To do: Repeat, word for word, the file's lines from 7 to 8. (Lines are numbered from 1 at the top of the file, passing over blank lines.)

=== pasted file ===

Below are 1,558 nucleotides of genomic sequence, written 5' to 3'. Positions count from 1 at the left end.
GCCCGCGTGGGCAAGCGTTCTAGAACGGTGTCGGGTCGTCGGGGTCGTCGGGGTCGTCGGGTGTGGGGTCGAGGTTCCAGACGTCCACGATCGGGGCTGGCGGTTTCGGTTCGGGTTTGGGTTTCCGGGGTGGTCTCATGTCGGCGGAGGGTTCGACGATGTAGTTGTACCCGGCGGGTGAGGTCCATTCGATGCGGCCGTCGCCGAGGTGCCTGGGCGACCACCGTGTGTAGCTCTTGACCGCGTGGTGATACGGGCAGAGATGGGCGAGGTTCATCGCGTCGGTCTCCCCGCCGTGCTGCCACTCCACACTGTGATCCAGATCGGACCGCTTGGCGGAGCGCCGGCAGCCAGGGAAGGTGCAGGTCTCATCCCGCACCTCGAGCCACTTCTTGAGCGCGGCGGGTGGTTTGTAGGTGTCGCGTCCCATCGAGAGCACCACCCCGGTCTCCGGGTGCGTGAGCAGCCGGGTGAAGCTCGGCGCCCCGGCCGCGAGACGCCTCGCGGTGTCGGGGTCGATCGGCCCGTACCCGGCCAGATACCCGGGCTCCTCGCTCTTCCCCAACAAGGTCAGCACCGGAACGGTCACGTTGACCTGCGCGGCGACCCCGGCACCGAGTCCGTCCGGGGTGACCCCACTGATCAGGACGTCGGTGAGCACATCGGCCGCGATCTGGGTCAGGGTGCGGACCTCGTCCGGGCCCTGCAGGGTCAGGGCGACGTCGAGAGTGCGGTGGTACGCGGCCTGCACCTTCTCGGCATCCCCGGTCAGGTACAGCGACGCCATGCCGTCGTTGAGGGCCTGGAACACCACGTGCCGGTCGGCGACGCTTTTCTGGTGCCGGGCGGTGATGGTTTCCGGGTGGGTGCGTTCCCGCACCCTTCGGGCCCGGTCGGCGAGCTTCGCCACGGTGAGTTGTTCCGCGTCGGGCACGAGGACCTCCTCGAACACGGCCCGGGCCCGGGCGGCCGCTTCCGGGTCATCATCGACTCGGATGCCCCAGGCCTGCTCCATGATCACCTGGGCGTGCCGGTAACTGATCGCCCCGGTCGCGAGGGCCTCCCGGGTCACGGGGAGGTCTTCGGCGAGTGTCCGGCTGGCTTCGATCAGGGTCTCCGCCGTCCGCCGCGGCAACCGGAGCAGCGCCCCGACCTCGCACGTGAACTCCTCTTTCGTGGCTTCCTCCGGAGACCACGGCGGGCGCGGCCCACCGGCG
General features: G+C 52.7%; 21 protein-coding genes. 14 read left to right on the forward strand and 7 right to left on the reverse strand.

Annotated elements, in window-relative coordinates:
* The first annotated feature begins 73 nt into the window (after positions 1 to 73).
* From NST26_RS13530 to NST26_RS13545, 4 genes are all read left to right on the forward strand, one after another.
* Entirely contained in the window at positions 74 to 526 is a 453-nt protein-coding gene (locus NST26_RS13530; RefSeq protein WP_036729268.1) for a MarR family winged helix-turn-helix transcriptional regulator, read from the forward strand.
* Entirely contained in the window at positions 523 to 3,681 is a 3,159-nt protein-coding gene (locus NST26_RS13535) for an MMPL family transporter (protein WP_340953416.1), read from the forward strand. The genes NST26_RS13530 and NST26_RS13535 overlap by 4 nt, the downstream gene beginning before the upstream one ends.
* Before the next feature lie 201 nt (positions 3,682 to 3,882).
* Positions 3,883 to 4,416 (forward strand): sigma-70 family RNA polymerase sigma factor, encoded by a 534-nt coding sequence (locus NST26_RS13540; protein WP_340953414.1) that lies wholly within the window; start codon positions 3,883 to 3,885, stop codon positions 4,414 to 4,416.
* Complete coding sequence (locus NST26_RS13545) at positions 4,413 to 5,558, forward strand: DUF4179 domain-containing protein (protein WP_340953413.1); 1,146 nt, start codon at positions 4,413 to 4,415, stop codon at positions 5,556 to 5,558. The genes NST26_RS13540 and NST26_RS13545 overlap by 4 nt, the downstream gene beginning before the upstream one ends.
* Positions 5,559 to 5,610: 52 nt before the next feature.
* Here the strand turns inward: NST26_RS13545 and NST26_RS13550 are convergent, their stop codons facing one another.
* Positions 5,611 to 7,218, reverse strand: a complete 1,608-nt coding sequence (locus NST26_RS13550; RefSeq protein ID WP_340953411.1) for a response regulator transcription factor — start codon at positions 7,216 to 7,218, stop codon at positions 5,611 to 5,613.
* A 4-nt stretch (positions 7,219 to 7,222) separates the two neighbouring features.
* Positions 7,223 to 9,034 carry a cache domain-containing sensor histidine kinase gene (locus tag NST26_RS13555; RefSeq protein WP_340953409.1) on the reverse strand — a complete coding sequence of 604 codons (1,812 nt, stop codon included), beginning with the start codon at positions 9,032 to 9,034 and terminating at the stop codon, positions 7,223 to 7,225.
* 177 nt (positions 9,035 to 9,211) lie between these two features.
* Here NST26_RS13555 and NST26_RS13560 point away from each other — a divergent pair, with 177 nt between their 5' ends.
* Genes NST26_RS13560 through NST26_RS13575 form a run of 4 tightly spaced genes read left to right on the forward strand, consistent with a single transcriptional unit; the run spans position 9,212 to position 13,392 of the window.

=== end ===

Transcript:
* Entirely contained in the window at positions 74 to 526 is a 453-nt protein-coding gene (locus NST26_RS13530; RefSeq protein WP_036729268.1) for a MarR family winged helix-turn-helix transcriptional regulator, read from the forward strand.
* Entirely contained in the window at positions 523 to 3,681 is a 3,159-nt protein-coding gene (locus NST26_RS13535) for an MMPL family transporter (protein WP_340953416.1), read from the forward strand. The genes NST26_RS13530 and NST26_RS13535 overlap by 4 nt, the downstream gene beginning before the upstream one ends.